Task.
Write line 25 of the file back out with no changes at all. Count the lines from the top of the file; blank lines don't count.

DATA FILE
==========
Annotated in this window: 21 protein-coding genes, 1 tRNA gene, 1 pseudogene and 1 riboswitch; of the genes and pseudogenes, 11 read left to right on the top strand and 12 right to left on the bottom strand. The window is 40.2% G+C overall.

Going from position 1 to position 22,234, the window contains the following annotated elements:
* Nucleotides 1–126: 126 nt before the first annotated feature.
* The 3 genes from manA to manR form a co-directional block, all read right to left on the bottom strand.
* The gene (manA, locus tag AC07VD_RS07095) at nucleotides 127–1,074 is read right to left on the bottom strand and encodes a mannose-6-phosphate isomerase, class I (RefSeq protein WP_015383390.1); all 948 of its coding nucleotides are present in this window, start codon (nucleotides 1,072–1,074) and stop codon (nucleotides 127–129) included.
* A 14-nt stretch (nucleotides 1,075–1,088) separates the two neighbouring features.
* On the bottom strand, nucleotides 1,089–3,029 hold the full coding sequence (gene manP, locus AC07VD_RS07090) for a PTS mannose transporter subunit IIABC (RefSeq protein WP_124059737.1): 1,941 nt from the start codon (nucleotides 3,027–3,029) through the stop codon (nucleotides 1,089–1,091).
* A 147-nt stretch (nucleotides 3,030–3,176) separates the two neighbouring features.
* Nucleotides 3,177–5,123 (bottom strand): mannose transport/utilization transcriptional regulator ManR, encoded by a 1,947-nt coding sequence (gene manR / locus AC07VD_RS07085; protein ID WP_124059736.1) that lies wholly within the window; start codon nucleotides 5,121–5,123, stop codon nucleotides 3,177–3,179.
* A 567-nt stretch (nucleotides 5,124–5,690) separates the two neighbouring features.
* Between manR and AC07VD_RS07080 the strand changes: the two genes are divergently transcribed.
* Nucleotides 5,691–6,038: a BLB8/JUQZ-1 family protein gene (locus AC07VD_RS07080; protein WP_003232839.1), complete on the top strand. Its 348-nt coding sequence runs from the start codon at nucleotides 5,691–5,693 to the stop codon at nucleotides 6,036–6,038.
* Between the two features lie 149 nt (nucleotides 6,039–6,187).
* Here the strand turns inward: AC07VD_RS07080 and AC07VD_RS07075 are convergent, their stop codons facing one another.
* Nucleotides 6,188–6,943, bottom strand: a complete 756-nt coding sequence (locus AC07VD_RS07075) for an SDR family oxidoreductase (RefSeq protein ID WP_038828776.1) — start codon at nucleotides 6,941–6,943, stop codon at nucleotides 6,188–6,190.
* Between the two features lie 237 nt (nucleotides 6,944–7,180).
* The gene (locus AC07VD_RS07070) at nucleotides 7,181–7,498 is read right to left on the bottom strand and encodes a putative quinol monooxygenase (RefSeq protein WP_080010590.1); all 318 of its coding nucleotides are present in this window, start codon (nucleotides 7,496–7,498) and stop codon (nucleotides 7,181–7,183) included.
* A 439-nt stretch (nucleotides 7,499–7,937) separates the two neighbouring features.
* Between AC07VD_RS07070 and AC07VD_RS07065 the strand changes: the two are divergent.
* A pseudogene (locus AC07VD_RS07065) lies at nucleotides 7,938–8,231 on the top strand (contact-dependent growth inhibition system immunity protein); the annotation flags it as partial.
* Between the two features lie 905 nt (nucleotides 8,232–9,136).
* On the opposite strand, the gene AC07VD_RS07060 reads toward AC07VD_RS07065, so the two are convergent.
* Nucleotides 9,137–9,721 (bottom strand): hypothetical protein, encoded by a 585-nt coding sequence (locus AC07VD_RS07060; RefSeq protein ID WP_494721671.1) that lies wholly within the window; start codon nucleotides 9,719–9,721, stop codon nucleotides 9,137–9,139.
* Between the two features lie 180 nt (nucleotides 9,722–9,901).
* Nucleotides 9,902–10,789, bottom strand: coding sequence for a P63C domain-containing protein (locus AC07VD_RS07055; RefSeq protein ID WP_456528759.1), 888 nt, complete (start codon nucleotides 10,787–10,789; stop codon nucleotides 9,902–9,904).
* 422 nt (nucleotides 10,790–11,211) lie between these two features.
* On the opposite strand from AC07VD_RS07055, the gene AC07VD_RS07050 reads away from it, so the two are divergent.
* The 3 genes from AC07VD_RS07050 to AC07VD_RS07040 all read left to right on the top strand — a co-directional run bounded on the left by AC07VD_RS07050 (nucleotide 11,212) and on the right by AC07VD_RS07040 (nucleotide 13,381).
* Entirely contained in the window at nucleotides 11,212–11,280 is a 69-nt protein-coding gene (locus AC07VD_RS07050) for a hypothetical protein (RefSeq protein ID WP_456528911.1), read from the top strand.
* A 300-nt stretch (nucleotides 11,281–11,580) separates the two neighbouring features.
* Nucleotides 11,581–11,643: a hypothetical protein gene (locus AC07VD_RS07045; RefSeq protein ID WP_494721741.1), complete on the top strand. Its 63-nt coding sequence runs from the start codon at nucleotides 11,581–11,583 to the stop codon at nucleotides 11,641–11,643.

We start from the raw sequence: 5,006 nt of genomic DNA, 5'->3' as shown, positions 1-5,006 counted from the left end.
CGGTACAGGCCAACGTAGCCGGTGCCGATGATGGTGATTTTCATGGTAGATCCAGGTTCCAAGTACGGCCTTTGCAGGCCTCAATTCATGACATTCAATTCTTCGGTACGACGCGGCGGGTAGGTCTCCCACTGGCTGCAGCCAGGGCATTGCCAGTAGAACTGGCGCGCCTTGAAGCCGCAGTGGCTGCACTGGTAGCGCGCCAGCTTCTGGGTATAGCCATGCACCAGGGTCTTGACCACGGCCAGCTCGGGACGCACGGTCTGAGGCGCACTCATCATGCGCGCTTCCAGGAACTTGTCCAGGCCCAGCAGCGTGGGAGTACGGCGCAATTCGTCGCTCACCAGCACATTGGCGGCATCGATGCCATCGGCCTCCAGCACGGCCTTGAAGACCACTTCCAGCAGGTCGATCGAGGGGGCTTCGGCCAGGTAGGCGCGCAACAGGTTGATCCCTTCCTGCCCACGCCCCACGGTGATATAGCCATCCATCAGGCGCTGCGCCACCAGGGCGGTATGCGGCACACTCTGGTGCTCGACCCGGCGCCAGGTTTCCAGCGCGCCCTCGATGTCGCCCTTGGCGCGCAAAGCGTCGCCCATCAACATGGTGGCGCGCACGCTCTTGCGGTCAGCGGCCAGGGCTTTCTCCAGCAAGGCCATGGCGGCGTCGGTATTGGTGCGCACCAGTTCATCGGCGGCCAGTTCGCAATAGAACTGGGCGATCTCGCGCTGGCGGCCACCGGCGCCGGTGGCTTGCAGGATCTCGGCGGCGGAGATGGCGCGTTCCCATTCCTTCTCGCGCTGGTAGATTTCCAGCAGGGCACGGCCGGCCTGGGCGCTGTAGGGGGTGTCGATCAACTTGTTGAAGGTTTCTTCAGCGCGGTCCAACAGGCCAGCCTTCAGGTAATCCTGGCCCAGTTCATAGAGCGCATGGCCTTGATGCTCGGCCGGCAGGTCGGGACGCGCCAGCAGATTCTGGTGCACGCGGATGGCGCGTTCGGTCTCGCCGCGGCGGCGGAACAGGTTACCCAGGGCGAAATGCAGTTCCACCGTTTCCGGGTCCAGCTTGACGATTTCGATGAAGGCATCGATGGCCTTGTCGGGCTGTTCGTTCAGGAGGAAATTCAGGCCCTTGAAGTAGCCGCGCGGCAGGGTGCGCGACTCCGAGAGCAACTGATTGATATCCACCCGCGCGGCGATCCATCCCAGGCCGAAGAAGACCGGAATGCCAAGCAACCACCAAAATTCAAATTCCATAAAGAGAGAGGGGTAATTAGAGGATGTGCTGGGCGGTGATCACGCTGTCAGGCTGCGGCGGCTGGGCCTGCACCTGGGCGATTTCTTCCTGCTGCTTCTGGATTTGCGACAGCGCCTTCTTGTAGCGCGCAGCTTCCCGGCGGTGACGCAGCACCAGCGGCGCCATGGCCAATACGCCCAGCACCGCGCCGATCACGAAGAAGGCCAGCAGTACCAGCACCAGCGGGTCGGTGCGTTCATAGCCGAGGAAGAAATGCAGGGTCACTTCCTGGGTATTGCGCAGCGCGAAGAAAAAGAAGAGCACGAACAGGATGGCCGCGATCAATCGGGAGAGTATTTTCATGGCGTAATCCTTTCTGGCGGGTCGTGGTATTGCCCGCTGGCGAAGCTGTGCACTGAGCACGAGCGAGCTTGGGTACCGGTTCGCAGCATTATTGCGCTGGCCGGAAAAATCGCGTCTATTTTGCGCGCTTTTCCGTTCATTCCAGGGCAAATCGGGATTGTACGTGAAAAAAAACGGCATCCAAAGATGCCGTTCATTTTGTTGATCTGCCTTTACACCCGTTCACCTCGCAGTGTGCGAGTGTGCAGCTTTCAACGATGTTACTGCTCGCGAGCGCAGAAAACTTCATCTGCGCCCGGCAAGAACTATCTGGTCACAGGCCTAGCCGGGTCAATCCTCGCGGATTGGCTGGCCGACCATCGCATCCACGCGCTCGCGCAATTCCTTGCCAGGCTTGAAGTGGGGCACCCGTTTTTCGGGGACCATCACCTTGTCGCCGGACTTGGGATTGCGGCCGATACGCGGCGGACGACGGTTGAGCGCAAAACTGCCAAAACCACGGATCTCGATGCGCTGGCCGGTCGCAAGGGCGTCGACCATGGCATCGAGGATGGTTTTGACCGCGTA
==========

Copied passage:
* Nucleotides 9,902–10,789, bottom strand: coding sequence for a P63C domain-containing protein (locus AC07VD_RS07055; RefSeq protein ID WP_456528759.1), 888 nt, complete (start codon nucleotides 10,787–10,789; stop codon nucleotides 9,902–9,904).